It’s spring time, and all over the mountains, the place is breaking out in a myriad of vivid greens.
Go one month earlier, and you get bogged down in mud. Go one month later, and you miss the flowers in bloom.
April is the time of the year to go on long hikes, not sweat to death, and see the colors of this place. I haven’t done any long hikes lately, but I am following a few people that are currently doing the 2016 LMT Thru walk, and so I tag along in spirit. My bucket list grows and grows. The MLT is one of them.
Several researches have come out lately heralding the benefits of long distance hiking, and even short distance are good for your mental health; a 50-minute walk in nature can improve your mood, decrease your anxiety and even improve your memory.
I do my short walks, with dogs, to work, and get into nature and the mountains as often as my work permits me.
This week I was with a group of younger kids, and it dawned on me I knew none of the names of the flowers and plants. I mean, I know them, but only in my language. Plant names and the names of trees is something you will only master in your native language, but something you apparently never pick up again. A colleague laughed at my dilemma. “Who needs to know, you’ve got an app for that.”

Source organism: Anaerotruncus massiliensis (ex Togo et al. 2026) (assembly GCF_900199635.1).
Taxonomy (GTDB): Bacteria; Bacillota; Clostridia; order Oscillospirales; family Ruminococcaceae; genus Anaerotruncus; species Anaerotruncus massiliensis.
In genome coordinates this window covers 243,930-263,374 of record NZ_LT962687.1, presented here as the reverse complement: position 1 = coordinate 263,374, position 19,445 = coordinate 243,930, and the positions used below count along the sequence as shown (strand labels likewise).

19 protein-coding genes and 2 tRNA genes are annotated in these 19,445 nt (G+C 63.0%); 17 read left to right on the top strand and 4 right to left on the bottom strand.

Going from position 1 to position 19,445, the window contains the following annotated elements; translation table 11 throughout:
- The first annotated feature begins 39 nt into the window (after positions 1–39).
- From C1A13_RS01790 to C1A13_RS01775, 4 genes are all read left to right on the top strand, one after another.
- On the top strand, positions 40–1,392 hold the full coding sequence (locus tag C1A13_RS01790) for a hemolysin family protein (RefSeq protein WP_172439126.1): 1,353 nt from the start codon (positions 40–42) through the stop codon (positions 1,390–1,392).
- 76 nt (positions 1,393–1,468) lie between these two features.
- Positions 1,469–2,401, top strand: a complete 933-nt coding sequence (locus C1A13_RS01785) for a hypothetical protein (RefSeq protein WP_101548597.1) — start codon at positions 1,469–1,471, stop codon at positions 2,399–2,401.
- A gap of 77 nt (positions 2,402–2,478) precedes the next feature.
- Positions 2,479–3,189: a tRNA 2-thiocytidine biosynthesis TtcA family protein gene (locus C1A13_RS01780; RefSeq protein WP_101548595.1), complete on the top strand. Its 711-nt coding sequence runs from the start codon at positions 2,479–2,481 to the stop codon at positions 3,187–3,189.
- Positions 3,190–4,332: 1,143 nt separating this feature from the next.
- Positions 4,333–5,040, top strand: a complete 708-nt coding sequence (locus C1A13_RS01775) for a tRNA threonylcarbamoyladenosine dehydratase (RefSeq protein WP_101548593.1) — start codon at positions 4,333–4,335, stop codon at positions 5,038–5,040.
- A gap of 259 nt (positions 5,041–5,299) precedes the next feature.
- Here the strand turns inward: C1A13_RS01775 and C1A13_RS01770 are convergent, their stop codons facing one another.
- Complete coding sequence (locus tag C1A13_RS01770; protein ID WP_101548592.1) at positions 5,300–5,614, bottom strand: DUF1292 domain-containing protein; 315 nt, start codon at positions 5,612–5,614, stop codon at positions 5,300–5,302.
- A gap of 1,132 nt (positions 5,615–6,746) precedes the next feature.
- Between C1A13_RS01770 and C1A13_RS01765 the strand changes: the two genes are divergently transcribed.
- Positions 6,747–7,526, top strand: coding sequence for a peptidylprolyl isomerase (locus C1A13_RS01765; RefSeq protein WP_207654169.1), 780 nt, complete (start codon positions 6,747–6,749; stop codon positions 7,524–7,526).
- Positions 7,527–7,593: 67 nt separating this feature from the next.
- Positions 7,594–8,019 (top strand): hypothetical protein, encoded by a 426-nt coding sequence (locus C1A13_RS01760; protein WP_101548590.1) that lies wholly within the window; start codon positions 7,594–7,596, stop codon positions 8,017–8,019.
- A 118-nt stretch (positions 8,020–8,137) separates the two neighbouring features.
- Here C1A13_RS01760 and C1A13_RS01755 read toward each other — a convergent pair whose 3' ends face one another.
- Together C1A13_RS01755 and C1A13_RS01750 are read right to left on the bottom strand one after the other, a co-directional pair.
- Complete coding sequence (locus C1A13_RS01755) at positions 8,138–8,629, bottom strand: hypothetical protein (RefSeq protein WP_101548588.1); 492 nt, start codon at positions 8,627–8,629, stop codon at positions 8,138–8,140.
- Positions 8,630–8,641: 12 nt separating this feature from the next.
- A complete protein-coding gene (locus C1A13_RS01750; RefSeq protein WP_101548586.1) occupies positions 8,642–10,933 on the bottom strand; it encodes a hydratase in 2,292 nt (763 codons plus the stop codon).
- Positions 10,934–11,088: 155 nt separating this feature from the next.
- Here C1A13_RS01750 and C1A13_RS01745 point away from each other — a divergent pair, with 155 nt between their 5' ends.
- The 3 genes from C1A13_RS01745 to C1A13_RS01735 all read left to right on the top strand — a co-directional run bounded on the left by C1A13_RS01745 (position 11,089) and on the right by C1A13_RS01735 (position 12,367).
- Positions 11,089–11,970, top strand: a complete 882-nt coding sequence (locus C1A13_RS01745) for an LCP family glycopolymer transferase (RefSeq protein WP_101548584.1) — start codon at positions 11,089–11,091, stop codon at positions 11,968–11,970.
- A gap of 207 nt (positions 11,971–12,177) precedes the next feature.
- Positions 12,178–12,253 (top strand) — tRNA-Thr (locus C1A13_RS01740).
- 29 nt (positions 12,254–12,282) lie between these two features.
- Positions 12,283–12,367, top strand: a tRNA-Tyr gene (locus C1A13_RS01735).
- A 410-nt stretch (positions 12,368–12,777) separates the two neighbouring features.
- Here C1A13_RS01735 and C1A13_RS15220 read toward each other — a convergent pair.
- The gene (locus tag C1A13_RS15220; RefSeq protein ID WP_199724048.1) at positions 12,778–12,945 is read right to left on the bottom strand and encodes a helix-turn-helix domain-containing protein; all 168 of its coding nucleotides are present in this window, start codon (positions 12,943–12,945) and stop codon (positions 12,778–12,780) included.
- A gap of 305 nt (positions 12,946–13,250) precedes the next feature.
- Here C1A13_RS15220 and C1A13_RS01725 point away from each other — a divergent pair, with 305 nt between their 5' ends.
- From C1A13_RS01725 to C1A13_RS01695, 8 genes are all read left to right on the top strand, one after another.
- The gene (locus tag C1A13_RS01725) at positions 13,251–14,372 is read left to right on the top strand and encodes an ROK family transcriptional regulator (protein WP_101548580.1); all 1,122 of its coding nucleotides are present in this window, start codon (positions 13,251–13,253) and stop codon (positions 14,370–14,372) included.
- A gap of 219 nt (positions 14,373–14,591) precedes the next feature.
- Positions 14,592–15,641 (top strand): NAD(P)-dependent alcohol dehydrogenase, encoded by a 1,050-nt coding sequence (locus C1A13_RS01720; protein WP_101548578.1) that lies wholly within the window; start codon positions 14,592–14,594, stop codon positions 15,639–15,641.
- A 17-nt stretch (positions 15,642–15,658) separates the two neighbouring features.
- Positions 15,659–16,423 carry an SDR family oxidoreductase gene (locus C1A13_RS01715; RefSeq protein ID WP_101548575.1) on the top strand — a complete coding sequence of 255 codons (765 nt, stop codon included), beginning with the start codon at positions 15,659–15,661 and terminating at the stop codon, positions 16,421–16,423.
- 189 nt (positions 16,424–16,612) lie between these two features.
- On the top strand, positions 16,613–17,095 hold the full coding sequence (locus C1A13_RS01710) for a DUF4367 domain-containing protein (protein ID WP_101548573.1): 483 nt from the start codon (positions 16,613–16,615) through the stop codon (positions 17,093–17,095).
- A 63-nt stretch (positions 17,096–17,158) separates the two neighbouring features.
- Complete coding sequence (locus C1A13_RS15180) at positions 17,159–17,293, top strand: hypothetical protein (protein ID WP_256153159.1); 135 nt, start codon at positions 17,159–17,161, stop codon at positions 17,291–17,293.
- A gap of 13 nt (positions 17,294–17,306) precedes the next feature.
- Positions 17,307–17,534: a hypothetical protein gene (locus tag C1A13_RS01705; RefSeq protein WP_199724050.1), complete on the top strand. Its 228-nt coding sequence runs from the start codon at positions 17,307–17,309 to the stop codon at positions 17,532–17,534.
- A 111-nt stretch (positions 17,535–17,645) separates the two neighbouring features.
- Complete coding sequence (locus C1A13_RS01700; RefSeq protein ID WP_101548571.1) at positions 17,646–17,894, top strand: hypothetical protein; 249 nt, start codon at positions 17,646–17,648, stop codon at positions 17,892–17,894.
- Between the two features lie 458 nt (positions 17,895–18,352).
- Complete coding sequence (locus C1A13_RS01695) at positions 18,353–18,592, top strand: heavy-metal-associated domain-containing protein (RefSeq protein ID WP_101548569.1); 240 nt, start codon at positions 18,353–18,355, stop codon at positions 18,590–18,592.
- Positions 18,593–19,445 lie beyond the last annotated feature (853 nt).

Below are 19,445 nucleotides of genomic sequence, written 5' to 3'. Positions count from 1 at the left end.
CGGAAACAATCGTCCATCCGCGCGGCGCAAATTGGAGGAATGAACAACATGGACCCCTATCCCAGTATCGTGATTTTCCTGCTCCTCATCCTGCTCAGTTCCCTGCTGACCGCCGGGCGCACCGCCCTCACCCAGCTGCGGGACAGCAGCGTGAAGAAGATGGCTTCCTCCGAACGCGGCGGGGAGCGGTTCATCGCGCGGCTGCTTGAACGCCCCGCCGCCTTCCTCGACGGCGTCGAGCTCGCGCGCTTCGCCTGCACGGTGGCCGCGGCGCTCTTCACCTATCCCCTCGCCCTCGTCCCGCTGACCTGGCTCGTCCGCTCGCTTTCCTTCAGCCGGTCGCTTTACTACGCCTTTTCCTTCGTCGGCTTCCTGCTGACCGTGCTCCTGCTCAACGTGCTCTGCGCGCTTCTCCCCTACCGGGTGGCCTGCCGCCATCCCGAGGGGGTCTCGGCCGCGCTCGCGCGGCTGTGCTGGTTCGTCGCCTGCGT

And darn right; There is an app for that! A bit apprehensive at first, because what can a computer really recognize as far as plant life is concerned, and it’s only geared for western Europe, but it seems Lebanese plant life is not that far off from European plant life.
And with my phone in my hand, I am like Lara Croft with a botanist specialization!
There are flower identification guides in Lebanon, but for some mind-boggling reason, they spread the inventory over 3 different books. I will hike with one flower guide in my pocket, but three books is pushing it. The logic of it all. Why do they not turn it into an app?
And so here I hike, with my phone and app in hand and look what I identified for you on just one hike in the mountains above Beirut? Not even that high, just about 900 meters above sea level.
Some 25 year ago, phones were still stuck to the wall, and the most advanced technology was a fax machine stuck to a land line. We’ve come quite a bit since then.
|A centipede (um arba arbaim)|
No app for insects though, or snakes. Otherwise I could tell you what you’re seeing here. I think it is an ‘um arba arbaim’ ; a ’44-legged mama’, as they call it here. In Dutch its name implies it has a 1000 legs (duizendpoot), in English a 100 legs (centipede), but in Arabic it’s got a mere 44. They’ve got a nasty bite, I’ve been told, a bit like a wasp sting, and they claim it is very poisonous, but then people say that about every snake in this place as well, which is not true, so I’ll take it with a grain of sand. Pretty animal though. This one’s got 37 legs though (17 segments).